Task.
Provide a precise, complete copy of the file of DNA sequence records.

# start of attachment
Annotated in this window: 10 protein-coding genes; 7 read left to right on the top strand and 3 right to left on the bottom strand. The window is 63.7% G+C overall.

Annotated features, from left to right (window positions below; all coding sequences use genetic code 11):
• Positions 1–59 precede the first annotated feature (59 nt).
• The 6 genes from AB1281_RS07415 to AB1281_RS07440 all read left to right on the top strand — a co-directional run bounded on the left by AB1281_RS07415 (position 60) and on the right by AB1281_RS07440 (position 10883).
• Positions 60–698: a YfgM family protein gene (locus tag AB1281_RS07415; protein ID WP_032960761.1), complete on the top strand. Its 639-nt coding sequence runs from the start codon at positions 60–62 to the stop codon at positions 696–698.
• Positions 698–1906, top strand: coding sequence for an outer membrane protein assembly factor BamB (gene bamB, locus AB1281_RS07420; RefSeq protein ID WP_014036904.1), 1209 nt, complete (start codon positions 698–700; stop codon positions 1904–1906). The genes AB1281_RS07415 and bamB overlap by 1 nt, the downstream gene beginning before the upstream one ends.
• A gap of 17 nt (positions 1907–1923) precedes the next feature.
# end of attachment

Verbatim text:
Annotated in this window: 10 protein-coding genes; 7 read left to right on the top strand and 3 right to left on the bottom strand. The window is 63.7% G+C overall.

Annotated features, from left to right (window positions below; all coding sequences use genetic code 11):
• Positions 1–59 precede the first annotated feature (59 nt).
• The 6 genes from AB1281_RS07415 to AB1281_RS07440 all read left to right on the top strand — a co-directional run bounded on the left by AB1281_RS07415 (position 60) and on the right by AB1281_RS07440 (position 10883).
• Positions 60–698: a YfgM family protein gene (locus tag AB1281_RS07415; protein ID WP_032960761.1), complete on the top strand. Its 639-nt coding sequence runs from the start codon at positions 60–62 to the stop codon at positions 696–698.
• Positions 698–1906, top strand: coding sequence for an outer membrane protein assembly factor BamB (gene bamB, locus AB1281_RS07420; RefSeq protein ID WP_014036904.1), 1209 nt, complete (start codon positions 698–700; stop codon positions 1904–1906). The genes AB1281_RS07415 and bamB overlap by 1 nt, the downstream gene beginning before the upstream one ends.
• A gap of 17 nt (positions 1907–1923) precedes the next feature.